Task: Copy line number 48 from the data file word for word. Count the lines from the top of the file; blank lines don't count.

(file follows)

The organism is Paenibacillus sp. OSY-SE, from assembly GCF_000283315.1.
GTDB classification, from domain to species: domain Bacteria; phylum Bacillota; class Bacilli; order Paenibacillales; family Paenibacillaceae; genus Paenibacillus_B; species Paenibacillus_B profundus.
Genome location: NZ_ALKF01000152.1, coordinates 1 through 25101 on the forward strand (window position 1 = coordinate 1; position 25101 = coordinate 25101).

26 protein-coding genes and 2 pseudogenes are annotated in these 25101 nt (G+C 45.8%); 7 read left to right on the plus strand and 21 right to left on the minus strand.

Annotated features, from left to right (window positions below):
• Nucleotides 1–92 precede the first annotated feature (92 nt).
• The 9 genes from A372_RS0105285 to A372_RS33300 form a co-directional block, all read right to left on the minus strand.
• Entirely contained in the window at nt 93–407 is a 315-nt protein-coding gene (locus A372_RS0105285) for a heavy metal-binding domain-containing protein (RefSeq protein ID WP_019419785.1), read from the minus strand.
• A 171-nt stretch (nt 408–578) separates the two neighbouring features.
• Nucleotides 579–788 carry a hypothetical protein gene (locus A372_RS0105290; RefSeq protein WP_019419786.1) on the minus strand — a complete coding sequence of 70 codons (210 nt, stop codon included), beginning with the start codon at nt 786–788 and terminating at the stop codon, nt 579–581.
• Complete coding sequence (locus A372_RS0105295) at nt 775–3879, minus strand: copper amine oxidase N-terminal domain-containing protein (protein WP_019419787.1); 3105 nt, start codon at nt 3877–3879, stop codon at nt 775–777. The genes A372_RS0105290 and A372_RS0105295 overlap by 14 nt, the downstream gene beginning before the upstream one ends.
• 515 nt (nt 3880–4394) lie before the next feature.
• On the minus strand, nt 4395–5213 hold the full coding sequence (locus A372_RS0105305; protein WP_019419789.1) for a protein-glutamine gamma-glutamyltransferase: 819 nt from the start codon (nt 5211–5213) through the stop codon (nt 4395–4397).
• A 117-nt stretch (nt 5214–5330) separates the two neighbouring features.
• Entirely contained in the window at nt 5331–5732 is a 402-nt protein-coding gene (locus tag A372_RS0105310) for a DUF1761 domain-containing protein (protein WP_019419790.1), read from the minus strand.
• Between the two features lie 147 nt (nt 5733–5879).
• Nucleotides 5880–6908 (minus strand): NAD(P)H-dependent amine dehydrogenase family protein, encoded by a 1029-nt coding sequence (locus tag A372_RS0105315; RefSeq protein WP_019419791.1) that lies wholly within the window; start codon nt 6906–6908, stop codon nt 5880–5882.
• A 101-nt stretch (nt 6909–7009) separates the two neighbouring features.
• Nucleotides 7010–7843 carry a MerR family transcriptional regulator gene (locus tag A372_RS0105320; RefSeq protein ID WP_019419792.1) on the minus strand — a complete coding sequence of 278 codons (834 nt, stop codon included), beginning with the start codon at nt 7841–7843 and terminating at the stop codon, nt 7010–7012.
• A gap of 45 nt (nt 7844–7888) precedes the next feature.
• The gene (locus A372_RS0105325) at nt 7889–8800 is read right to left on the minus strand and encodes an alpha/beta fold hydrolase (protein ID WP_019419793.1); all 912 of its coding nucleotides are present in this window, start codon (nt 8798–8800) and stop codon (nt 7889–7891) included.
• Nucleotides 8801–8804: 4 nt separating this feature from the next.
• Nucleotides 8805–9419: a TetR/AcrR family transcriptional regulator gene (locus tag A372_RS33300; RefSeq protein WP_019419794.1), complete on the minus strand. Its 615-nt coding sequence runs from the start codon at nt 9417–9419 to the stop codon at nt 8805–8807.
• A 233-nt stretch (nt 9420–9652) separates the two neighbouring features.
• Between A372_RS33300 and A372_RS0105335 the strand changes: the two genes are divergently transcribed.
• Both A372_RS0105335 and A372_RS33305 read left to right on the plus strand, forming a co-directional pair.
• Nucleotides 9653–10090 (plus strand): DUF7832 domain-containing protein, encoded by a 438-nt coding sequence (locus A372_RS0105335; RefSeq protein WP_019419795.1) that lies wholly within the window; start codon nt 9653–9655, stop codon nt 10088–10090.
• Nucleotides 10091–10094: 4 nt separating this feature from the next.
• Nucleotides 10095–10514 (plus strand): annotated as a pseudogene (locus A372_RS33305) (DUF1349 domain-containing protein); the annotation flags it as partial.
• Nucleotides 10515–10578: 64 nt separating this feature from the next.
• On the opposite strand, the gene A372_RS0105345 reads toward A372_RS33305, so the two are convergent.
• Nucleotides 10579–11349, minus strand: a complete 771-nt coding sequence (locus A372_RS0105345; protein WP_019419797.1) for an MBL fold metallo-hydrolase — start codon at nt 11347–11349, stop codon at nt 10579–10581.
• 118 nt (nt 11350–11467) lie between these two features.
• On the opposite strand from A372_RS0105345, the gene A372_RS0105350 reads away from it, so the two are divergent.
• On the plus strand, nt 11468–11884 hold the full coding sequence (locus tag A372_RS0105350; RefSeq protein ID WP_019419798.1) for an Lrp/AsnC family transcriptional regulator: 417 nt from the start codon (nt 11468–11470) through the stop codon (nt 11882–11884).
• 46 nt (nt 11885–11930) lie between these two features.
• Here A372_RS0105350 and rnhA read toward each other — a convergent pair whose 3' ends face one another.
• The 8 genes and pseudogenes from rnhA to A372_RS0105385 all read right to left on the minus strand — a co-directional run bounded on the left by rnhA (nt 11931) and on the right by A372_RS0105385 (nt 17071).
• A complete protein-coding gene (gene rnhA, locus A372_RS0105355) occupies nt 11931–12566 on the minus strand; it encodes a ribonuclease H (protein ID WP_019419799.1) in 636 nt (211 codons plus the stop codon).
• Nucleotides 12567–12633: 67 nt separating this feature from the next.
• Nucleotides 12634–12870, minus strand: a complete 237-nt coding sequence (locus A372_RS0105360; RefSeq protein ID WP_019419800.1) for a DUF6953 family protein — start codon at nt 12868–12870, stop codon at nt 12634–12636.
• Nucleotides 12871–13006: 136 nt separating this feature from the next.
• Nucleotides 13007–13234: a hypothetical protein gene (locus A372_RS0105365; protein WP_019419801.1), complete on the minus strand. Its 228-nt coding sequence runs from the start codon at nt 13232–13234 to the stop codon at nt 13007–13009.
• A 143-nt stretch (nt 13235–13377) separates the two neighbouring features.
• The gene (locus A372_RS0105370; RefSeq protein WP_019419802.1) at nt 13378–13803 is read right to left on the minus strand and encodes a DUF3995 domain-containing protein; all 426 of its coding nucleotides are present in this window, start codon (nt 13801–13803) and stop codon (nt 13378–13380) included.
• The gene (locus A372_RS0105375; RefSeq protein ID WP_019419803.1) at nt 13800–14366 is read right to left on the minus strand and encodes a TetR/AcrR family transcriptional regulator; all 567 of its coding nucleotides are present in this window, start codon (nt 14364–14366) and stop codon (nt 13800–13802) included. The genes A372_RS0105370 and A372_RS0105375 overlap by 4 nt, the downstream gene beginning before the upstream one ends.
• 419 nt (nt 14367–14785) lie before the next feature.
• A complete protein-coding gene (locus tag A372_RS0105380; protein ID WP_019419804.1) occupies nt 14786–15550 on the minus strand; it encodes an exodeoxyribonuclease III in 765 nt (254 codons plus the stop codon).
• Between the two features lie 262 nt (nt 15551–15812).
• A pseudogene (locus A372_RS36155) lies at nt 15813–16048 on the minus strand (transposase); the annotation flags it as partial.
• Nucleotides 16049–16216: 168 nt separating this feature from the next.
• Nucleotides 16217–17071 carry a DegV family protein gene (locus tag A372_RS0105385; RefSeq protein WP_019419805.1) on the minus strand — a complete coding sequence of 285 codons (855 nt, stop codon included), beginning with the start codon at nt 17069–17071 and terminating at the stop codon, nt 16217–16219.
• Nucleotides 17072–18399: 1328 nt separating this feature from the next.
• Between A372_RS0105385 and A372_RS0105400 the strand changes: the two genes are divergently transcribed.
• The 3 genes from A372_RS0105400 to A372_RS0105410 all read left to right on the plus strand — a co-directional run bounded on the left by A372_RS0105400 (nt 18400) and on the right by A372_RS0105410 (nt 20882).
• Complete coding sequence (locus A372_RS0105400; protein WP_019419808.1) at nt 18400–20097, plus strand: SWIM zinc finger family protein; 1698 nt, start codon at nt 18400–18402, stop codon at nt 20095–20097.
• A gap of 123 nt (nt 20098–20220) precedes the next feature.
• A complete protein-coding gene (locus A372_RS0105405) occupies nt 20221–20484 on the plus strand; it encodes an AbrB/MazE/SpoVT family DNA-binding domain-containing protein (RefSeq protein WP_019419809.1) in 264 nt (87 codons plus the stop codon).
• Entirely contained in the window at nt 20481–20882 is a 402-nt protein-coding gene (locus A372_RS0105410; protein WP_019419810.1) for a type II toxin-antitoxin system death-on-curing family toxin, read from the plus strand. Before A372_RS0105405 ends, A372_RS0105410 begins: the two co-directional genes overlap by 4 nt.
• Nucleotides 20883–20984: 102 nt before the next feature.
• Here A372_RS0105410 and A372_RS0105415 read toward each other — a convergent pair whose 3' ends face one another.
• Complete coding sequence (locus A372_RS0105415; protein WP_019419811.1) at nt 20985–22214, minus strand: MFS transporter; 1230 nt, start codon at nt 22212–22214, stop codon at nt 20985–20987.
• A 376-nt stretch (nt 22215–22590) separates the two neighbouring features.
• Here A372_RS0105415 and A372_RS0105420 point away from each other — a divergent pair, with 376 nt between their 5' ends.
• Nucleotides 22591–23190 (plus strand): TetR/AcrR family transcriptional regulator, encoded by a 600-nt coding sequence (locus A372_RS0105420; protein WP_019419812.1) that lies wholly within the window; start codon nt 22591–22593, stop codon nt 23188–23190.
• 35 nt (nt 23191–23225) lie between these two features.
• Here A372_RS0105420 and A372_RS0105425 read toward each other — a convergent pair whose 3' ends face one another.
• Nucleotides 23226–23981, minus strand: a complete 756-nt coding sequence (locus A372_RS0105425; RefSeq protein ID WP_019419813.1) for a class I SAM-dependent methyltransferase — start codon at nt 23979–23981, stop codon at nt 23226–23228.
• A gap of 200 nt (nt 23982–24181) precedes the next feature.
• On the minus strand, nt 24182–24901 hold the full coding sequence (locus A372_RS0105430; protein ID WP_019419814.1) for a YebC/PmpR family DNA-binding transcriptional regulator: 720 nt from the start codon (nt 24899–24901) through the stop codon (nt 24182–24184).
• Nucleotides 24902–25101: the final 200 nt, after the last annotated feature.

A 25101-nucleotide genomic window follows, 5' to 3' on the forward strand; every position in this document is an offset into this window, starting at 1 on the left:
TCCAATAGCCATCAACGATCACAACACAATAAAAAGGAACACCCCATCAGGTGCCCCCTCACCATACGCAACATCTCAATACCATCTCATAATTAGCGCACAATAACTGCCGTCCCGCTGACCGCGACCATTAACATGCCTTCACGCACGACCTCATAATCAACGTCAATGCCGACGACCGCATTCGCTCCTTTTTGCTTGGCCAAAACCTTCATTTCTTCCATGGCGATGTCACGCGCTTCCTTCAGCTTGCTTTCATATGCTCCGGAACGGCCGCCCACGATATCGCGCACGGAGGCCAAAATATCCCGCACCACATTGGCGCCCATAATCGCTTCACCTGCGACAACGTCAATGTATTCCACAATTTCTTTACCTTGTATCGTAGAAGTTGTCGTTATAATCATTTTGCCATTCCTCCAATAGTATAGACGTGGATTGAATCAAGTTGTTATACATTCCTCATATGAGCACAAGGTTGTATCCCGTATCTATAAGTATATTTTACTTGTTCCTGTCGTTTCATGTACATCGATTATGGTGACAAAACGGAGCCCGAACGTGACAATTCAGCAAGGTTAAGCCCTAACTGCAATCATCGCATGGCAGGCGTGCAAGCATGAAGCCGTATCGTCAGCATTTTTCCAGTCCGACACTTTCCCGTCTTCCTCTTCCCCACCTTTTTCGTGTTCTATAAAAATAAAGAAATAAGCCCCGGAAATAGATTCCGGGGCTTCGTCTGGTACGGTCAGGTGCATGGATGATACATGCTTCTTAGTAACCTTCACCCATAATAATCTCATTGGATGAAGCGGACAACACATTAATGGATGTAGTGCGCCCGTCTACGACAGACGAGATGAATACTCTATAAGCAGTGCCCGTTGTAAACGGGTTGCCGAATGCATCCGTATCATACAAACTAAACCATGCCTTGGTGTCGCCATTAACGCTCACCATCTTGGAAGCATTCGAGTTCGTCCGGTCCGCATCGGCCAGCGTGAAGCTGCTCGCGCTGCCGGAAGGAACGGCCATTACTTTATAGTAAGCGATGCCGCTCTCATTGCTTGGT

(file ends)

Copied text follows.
• A complete protein-coding gene (locus tag A372_RS0105380; protein ID WP_019419804.1) occupies nt 14786–15550 on the minus strand; it encodes an exodeoxyribonuclease III in 765 nt (254 codons plus the stop codon).